The Office of Communications (Ofcom), UK’s broadcasting and telecommunications authority, has issued a roadmap for tech companies to start preparing to implement the Online Safety Bill.
That’s despite the fact that the bill is still in parliamentary procedure and is yet to pass.
In fact, Ofcom refers to this democratic procedure, the outcome of which should be unknown until MPs vote on the proposal, as a mere technicality: “A countdown to a safer life online.”
Ofcom announced the roadmap document on Twitter, saying that it has presented its plans for the first 100 days of acting as online safety regulator – for when it starts overseeing the implementation of a law that does not yet exist.
And many civil and digital rights advocates are adamant that it should not exist, referring sometimes to the bill as “a censor’s charter.”
Apparently oblivious to the intense criticism, Ofcom counts down the days and boasts about the UK “preparing” to become a rare country anywhere in the world with legislation of this type, that would “comprehensively” make online users safer. It now explained to tech firms what it expects from them in terms of preparing to comply.
The Online Safety Bill, Ofcom said, looks to impose new rules on apps, sites, including social networks, messaging platforms, and even search engines, and just about any other service where content is shared.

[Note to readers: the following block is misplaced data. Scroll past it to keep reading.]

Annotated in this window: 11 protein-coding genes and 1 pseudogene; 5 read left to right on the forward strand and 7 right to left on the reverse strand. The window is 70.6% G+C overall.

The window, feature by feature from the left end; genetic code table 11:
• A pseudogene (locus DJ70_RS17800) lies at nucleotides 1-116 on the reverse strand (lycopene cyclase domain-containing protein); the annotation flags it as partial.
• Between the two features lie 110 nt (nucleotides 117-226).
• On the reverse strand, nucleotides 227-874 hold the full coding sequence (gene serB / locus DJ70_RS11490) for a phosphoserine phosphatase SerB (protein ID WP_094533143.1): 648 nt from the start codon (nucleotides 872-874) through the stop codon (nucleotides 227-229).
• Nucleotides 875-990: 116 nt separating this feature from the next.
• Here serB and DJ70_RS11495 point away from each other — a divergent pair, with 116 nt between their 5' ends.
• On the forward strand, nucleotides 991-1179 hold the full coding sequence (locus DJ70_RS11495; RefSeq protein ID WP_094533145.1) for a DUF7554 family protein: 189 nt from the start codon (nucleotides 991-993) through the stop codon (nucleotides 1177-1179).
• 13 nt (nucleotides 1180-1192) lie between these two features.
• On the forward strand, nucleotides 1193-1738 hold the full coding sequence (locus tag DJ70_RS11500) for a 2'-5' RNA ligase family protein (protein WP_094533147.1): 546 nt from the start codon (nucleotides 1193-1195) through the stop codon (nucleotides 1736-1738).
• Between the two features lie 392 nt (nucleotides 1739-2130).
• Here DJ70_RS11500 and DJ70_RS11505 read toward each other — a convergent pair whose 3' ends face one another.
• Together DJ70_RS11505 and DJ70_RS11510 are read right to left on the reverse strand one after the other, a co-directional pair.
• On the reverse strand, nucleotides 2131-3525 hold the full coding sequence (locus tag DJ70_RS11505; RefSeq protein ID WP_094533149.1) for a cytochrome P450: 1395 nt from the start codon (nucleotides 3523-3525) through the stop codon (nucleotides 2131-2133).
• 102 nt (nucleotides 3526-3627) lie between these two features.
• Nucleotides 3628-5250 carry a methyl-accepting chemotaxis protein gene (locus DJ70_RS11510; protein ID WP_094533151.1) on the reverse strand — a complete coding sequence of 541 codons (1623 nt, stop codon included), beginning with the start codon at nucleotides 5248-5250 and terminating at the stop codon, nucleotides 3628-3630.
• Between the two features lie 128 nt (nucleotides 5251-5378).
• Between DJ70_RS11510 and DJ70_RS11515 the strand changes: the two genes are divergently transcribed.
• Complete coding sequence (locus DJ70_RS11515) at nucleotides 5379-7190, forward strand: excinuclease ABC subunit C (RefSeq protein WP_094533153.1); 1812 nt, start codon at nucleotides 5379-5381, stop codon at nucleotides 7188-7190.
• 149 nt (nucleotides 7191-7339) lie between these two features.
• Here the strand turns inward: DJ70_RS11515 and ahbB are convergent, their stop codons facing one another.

The roadmap goes into detail about how tech companies and other organizations will be required to behave and act in responding to “risks of harm,” and also presents codes of practice to help with this.
The post on Ofcom’s website does at some point acknowledge that Online Safety Bill is not law yet – by stating that they “expects” it will pass by early next year, and two months later, the regulator “expects” to assume its new enforcement duties.
Ofcom, however, doesn’t seem to have any doubt that the bill will pass – it’s only a matter of when, and in what exact form. But they are ready to adapt their plans to any changes on that front, the post said.
Meanwhile, critics continue to warn that the bill represents a serious threat to privacy and free speech online by giving the authorities new powers to regulate, monitor, and censor.